He observed Mani Iyer’s mridangam playing carefully and internalised his unique strokes and fingering technique. This quality in the young student greatly impressed the teacher who let him return to Kumbakonam with his blessings. Dr Viswanatha Iyer once again made a wise intervention by deputing Sivaraman to Rangu Iyengar of nearby village Saakottai for advanced training in accompaniment for pallavi rendering.

Sivaraman made rapid progress as a concert mridangam vidwan, accompanying many great artists even before he turned 15. The impressive list included the names of Embar Vijayaraghavachari, Sathur Subramaniam, Maharajapuram Viswanatha Iyer, Musiri Subramania Iyer and Madurai Mani Iyer.

Recovering from the big blow of his mother’s death when he was barely 16, Sivaraman resumed training with Palghat Mani Iyer, then living at Thanjavur, but soon moved to Madras following his guru’s advice, to launch his concert career properly.

The shift to Madras in 1951 brought not only concert opportunities but also vocal lessons from Kallidaikurichi Mahadeva Bhagavatar and the generosity of several young musicians who sang for him at home to enable him to practise accompaniment. These included the likes of P.S. Narayanaswami, V.R. Krishnan, Chingleput Ranganathan, AIR Kannan and Palghat Subramania Iyer. Each of them influenced Sivaraman’s aesthetics and good taste, making him an ideal accompanist who knew when to decorate and when to desist.

All along, Sivaraman was gaining a formal education as well, completing his B.A. and B.L. degrees while expanding his knowledge of music theory under the guidance of another generous soul—Sivasubramaniya Ayya, a violinist.

Armed with a postgraduate education, Sivaraman now decided to focus entirely on his mridangam career. Developing an original new technique that enabled him to produce the most musical sounds with his instrument, he became one of the most sought-after accompanists of all time, arguably the greatest exponent of his art after the Mani Iyer-Palani era.

In his long and distinguished career, he has accompanied almost every artist of note—Ariyakudi, Musiri, Palladam Sanjeeva Rao, Chowdiah, Rajamanickam Pillai, Papa Venkataramiah, Dwaram Venkataswami Naidu, Mudicondan Venkatarama Iyer, GNB, Madurai Mani Iyer, Maharajapuram Viswanatha Iyer and Santhanam, Alathur Brothers, Chembai, Semmangudi, Balamuralikrishna, Nedunuri, Voleti, Balachander, Mali, and almost every young vidwan of today—not to mention some of tomorrow, if we include the number of child prodigies he encourages on stage. He has also been an enthusiastic participant in jugalbandi and fusion efforts with percussionists south Indian, north Indian and Western, jazz and classical. He even played an outstanding mridangam track in a Tamil film.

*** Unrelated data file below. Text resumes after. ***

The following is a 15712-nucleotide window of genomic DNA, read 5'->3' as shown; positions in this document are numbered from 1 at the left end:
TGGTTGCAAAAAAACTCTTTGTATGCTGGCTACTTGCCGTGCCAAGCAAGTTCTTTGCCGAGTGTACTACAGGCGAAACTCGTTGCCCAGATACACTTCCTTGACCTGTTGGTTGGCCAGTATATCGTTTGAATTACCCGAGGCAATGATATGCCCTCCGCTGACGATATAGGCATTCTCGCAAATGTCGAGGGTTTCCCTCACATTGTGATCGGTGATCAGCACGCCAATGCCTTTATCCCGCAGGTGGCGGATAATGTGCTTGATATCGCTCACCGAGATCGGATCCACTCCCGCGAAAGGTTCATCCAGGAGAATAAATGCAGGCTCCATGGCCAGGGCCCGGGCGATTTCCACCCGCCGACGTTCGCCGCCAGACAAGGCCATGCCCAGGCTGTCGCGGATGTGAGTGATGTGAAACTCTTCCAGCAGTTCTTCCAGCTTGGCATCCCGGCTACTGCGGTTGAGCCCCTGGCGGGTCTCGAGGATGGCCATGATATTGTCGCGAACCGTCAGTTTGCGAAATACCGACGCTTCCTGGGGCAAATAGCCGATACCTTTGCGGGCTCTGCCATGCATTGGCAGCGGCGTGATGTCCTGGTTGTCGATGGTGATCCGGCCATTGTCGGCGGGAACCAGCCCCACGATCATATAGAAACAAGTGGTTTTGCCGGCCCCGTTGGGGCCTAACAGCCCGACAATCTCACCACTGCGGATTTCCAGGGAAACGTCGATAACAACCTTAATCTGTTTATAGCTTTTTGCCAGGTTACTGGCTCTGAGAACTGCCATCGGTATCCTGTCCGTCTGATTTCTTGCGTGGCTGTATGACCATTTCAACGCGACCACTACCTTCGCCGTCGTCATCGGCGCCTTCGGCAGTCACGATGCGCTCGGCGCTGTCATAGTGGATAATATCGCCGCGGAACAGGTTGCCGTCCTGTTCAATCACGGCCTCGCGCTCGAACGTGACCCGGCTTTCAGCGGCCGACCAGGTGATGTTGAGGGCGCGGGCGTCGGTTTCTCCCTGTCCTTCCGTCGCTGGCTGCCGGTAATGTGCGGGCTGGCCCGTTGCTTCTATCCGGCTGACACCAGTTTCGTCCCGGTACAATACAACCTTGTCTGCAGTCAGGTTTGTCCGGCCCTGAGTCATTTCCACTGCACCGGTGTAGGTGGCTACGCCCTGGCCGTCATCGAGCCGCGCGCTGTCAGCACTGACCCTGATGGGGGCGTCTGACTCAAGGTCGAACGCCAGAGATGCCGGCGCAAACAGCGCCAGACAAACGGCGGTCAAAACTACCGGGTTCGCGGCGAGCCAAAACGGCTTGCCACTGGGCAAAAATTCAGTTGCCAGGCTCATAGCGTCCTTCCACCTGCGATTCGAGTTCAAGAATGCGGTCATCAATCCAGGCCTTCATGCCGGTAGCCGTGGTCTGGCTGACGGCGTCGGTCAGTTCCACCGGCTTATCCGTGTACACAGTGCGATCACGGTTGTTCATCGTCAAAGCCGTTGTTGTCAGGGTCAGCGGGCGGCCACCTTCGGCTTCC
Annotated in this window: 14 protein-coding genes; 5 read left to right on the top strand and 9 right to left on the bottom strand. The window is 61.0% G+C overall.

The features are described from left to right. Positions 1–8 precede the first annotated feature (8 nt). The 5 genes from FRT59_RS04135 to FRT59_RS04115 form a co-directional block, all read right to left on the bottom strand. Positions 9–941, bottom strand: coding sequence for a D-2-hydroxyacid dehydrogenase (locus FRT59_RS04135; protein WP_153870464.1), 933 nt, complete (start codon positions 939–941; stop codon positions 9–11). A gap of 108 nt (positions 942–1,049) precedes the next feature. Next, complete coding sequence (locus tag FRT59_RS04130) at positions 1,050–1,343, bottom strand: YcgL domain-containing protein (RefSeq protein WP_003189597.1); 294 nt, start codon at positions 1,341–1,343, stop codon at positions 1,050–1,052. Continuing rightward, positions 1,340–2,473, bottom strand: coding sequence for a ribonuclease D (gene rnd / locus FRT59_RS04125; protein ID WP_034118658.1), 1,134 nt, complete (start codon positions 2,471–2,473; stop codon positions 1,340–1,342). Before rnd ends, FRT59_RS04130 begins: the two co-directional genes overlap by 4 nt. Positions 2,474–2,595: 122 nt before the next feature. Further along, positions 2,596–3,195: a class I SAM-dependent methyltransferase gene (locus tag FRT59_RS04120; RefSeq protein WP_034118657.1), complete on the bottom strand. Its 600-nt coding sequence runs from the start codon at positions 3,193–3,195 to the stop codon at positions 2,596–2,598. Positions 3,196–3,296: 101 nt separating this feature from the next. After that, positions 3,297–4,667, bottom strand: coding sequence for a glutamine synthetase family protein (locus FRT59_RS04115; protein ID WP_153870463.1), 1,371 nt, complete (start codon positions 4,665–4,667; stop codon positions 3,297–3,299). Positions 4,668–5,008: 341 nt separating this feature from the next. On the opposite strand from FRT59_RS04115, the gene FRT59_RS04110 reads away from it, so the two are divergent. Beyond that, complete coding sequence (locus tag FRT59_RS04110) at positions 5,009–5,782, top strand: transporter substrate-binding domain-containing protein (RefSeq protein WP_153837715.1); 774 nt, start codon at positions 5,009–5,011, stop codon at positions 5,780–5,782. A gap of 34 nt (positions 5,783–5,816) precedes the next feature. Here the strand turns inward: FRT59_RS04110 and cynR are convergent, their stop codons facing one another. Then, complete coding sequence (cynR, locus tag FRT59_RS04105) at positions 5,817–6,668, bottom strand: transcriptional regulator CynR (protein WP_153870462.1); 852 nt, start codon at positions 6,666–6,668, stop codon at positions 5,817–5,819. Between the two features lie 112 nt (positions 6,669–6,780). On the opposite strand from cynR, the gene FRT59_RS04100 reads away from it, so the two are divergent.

Hallmarks of artistry

The stalwart veena player Mysore V. Doreswamy Iyengar once attributed to Sivaraman’s knowledge of vocal music his capacity to stimulate the main musician to come out with his best. “Clarity of ideas, form and the ease with which he puts across the most complicated teermanam-s, are the hallmarks of his mridanga artistry,” he said.

The late veteran vocalist R.K. Srikantan praised Sivaraman’s unique style based on a “combination of theka-s, gumki-s, and solkattu-s played with absolute perfection, felicity and abandon which suits any vocalist, tala or kriti add an entirely new dimension and lustre to the concert as a whole and make it a fresh experience.”

“His soft and deft strokes intelligently mixed with sudden loud bursts and meaningful intermittent pauses which remind one of the great Mani Iyer’s playing is another example of his dazzling technique which is as thought-provoking as it is fascinating.” Sivaraman is well known for his research in the art of mridangam and for his lecture demonstrations. He has collaborated with scientists and innovators to make better mridangams. He has written extensively on his art.

As he approaches the age of 80, Sivaraman is as active, and as committed to his art, as ever. Sikkil Gurucharan hails “his steadfast focus, unblemished devotion to music, unfaltering stance on stage and a large-hearted nature to accompany youngsters”. He quotes him as saying, “Believe in your music and music will never let you down.” Umayalpuram K. Sivaraman is living proof of the bounty music can bestow on such a true believer.

V. Ramnarayan is editor-in-chief, Sruti , a leading monthly from Chennai on the performing arts.